Don’t try telling Simon “Wizard” Whitlock there’s no home advantage in darts.
The 46-year-old is back in his home state for this week’s Sydney Darts Masters and hoping to be driven to success by a partisan crowd.
“The crowds do play a big part, especially if they’re against you, they can make you lose the whole thing,” said the two-time world championship runner-up.
“I played (Scot) Gary Anderson in Glasgow once and honestly, they killed me.
“I felt like a little ant when I was playing him, just from the intimidation it was horrible.
“Hopefully I get some good support here.”
Ranked world No.10, Whitlock will be one of eight Australian competitors vying with the world’s top eight at the Sydney Masters, one of three Australian fixtures in the PDC World Series of Darts.
Whitlock has recently changed darts in a bid to propel himself back into title contention, after a three-year major title drought.
He feels he’s finally adjusted to the new gear and ready to let loose.
“It’s really difficult to change equipment and be the best with it straight away – the shape, the weight, it’s completely different,” he said.
“I’ve worked so hard, some days I’ve been practising five, six hours a day.
“I feel the form is pretty good at the moment, I’m practicing well, playing well.”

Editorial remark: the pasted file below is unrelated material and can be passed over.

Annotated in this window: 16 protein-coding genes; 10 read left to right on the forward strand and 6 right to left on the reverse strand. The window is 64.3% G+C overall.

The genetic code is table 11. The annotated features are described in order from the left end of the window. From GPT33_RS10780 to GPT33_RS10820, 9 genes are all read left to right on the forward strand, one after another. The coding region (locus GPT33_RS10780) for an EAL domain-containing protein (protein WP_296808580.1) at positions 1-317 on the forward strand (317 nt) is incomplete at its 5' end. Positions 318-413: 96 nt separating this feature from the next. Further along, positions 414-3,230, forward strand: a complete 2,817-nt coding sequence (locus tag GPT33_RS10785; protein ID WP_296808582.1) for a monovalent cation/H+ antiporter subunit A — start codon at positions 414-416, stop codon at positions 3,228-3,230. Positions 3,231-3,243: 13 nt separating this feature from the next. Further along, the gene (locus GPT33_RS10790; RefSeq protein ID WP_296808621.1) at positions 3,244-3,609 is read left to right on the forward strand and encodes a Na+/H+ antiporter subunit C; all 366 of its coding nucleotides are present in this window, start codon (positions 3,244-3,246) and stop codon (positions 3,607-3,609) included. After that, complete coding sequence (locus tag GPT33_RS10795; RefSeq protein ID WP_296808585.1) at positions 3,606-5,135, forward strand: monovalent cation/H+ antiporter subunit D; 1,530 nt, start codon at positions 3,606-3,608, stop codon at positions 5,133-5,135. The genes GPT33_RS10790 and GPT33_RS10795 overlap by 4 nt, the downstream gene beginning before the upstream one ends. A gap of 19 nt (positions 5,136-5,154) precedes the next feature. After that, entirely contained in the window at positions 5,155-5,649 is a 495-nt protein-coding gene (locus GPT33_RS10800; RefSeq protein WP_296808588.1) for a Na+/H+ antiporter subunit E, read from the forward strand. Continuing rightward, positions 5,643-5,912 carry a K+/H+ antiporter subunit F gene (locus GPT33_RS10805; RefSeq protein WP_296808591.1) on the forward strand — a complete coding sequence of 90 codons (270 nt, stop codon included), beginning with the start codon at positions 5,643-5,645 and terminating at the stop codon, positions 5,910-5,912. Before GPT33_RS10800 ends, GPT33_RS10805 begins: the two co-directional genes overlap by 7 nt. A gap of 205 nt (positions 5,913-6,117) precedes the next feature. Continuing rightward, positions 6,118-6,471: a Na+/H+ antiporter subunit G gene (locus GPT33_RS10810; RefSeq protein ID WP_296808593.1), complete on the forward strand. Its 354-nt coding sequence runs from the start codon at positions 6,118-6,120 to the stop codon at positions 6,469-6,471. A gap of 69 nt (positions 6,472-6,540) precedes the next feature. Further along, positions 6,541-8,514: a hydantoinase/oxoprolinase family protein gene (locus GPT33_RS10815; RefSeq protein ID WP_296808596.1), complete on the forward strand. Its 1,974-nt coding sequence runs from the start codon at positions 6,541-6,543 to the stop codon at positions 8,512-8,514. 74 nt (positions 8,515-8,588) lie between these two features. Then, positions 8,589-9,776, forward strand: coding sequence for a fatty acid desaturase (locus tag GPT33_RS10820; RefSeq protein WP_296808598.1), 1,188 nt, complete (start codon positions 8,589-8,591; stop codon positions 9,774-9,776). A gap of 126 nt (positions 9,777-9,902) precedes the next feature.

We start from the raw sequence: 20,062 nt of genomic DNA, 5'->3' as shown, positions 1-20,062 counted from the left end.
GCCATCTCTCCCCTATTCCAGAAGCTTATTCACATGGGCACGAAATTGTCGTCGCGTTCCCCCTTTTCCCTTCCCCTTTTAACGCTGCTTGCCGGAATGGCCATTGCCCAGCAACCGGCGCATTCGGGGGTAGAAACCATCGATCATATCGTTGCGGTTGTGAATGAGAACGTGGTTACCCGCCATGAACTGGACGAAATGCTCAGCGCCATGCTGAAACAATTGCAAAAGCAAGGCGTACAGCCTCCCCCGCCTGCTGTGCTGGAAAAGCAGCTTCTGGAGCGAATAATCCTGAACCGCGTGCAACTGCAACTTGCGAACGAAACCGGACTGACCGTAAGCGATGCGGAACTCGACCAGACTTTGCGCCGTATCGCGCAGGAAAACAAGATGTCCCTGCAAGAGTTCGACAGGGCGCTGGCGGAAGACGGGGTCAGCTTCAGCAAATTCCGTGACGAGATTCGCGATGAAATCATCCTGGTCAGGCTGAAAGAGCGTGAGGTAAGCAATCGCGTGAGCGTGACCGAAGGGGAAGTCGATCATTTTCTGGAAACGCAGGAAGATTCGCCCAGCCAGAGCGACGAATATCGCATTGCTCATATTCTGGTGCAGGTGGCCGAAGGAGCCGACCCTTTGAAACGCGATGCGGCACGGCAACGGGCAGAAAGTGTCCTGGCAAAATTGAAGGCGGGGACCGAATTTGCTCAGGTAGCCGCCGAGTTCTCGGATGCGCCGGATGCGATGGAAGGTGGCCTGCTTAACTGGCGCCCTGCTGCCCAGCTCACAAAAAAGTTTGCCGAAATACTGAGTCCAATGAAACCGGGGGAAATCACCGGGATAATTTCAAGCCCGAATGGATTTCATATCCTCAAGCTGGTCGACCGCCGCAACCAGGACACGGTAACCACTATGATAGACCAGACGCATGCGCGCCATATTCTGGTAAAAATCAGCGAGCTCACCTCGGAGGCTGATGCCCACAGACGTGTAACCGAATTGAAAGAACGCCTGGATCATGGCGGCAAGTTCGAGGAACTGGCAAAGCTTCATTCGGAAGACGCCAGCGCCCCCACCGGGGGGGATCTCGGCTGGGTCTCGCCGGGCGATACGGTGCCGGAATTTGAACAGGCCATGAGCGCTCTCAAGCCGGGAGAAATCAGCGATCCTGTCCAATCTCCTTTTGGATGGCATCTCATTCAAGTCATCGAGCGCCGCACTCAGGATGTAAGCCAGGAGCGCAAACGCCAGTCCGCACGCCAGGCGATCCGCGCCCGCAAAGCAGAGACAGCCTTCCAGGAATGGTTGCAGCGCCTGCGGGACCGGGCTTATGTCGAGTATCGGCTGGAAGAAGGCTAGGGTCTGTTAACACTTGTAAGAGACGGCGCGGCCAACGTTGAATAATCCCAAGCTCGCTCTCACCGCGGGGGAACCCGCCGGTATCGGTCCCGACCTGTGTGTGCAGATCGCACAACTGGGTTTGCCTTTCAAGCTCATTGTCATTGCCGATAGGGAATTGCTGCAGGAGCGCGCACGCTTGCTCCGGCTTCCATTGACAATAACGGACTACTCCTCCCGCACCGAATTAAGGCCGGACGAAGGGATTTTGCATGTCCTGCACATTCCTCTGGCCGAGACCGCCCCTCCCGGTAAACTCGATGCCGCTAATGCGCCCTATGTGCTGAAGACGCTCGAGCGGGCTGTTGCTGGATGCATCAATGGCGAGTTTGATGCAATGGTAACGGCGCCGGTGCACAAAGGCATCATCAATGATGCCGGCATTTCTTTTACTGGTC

That wasn’t good enough in Perth last week as he lost in the first round against Dutchman Raymond van Barneveld, and he expects the competition in Sydney to be just as fierce.
“I played a good game, averaged 99, a couple of one-dart chances to get myself in the match and missed but that’s how close the games are these days, hitting or missing one double here or there makes a difference,” he said.
“It’s incredible how hard it is now. You can play the 128th-ranked player in the world and you’re still going to get as a tough a game as any of these (top) guys. There are no easy games anymore.”
The winner in Perth was Englishman Phil Taylor, the 16-time world champion widely considered to be the finest of all time.
Taylor defeated compatriot James Wade 11-7 to take the Perth crown for the second year running continuing his undefeated streak in Australian tournaments.
The 55-year-old maestro said that as young talents rise up to challenge him, most notably current world No.1 Michael van Gerwen, he’s had to keep pushing even harder.
“You have to try harder as you’re getting older. Obviously some things change, your eyesight starts changing,” he said.
“You have to try and work a little harder, and try and reinvent yourself – a bit like Madonna I suppose.”
Competition kicks off at the Qantas Credit Union Arena on Thursday.